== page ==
What a difference an election makes -- even if that election maintains the status quo.
For all the upset on Wall Street and on markets in Europe and Asia, the serious 7 percent skid in U.S. markets from their recent peak might predictably be blamed on some wide-eyed newcomer on the political scene, a radical fringe grabbing the steering wheel.
Not so. The Republican party still controls the House of Representatives. The Democrats solidified control of the U.S. Senate. The residents of White House, the Obamas, are not filling out change-of-address forms at the local post office.
Curiouser and curiouser, the tax code in discussion in Washington suddenly looks progressive with a return to a gradation of tax rates among the wealthiest 2 percent of the country. After all, if the wealthiest 2 percent includes those earning $300,000 per year and those earning $50 million per year, then it isn't exactly progressive for both those income earners to be lumped into the same tax bracket.
But that's precisely how the code reads today. There are only two tax rates to cover the wealthiest 2 percent, 33 percent and 35 percent. That's down from a 14-tiered system in 1970 in which the top rate was 91 percent, The New York Times pointed out recently.
At the very least, should President Obama keep his word, the tax rates for the wealthy will roll up to 36 percent and 39.6 percent, which would be done by not extending the Bush era tax breaks.
In addition, Obama is pushing to raise the tax rate for capital gains from 15 percent to 20 percent and to tax dividends as if they were income.
Here's the trick: If you don't know what capital gains might be, you more than likely don't declare any on your tax form. The same rule applies if you are scratching your head at exactly what is meant by dividends. That said, if capital gains are taxed at a lower rate than income and dividends are afforded separate treatment as well, then it is likely the wealthiest among us are getting breaks that are out of reach for 98 percent of the country.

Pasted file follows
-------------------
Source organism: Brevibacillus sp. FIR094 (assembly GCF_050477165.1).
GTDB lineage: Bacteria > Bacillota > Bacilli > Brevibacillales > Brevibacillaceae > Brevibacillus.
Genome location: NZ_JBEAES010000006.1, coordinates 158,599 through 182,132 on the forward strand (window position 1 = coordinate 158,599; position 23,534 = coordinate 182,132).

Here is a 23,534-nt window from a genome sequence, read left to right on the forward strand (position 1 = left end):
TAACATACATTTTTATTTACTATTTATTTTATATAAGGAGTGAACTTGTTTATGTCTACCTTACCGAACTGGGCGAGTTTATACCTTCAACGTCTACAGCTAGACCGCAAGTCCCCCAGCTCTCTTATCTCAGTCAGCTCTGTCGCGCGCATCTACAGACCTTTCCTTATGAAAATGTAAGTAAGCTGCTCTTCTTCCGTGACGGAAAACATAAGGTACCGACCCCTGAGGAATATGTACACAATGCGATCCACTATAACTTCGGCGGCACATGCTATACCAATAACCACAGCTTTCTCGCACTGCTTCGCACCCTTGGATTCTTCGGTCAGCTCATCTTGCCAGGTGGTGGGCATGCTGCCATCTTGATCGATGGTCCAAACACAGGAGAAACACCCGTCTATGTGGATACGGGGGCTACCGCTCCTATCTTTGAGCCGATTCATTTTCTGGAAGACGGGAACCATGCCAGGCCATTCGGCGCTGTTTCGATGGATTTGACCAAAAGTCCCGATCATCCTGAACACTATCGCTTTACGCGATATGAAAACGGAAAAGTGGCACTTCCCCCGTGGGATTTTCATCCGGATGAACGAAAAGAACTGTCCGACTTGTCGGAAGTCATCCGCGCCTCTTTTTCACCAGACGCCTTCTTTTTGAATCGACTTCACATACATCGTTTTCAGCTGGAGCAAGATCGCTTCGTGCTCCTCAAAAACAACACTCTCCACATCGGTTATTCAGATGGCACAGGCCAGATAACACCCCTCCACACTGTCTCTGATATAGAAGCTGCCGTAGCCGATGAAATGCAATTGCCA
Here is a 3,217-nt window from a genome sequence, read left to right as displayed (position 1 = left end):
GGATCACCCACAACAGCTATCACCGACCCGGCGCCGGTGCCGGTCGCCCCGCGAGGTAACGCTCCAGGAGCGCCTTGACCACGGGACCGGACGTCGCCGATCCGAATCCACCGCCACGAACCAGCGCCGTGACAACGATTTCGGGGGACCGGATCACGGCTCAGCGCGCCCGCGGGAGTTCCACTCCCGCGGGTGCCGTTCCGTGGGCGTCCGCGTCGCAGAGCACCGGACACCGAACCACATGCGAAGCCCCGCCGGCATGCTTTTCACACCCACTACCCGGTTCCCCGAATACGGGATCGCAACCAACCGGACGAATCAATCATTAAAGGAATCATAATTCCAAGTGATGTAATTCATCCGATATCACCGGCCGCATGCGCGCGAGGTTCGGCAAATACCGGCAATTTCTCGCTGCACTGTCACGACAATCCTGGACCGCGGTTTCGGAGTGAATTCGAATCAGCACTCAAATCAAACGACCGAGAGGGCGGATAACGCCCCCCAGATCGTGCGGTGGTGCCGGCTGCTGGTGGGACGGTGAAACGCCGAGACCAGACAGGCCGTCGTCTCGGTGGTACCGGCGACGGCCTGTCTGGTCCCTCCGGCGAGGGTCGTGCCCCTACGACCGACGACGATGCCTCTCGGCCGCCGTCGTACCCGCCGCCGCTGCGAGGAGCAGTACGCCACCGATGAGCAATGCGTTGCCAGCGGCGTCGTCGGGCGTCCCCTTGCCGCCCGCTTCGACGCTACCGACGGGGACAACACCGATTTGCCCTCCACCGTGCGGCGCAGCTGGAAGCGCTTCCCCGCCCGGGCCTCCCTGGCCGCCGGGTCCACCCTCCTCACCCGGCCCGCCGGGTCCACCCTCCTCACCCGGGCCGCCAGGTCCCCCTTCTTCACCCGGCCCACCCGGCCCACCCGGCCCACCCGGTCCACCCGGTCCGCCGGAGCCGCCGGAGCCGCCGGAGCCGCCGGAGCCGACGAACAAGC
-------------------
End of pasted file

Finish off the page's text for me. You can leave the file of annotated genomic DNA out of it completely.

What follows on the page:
Stands to reason. Further, budget talks are focused on those seemingly endless deductions (permission granted to call these loopholes) that are also not standard dinner table talk at most U.S. households.
Statistics back that up. The average tax advantage realized by the average U.S. family on capital gains was $23 in 2011, a recent study said. For the top 0.1 percent of all income earners, the average break was $356,000, the Times reported.
The reason is simple. The higher one's income, the more likely earnings are derived from investments.
For all the studies, meanwhile, where is the study that says the average $50,000 per year household, pro-rated based on the number of dependents, is directly responsible for creating X number of jobs per year and the average $500,000 per year household is responsible for creating X number of jobs per year?
This is this standard Republican argument, is it not? It is unacceptable to tax the wealthy too much, because these folks are the job creators and taking that money out of circulation will reduce the incentive to hire.
The prediction here is that there is a correlation between wealth and job creation that is direct, but thin, and breaks down at a certain level. Chances are, those with an income of $500,000 create more jobs than someone at the poverty line. With that in mind, someone earning $50 million per year should be creating jobs at the speed of light.
To do that, they need to spend themselves down to an average level and, of course, buy only American products. No trips to the Cannes film festival, no Italian suits, no African diamonds, no imported champagne, no jaunts to Bermuda -- and trade in the Porsche for a Ford Mustang.
That first. Then we'll talk.
In international markets Tuesday, the Nikkei 225 index in Japan shed 0.12 percent, while the Shanghai composite index in China fell 0.4 percent. The Hang Seng index in Hong Kong gave up 0.16 percent, while the Sensex in India lost 0.05 percent.
The S&P/ASX 200 in Australia rose 0.56 percent.
In midday trading in Europe, the FTSE 100 index in Britain dropped 0.21 percent, while the DAX 30 in Germany gained 0.23 percent. The CAC 40 in France slipped 0.13 percent, while the Stoxx Europe 600 was down 0.08 percent.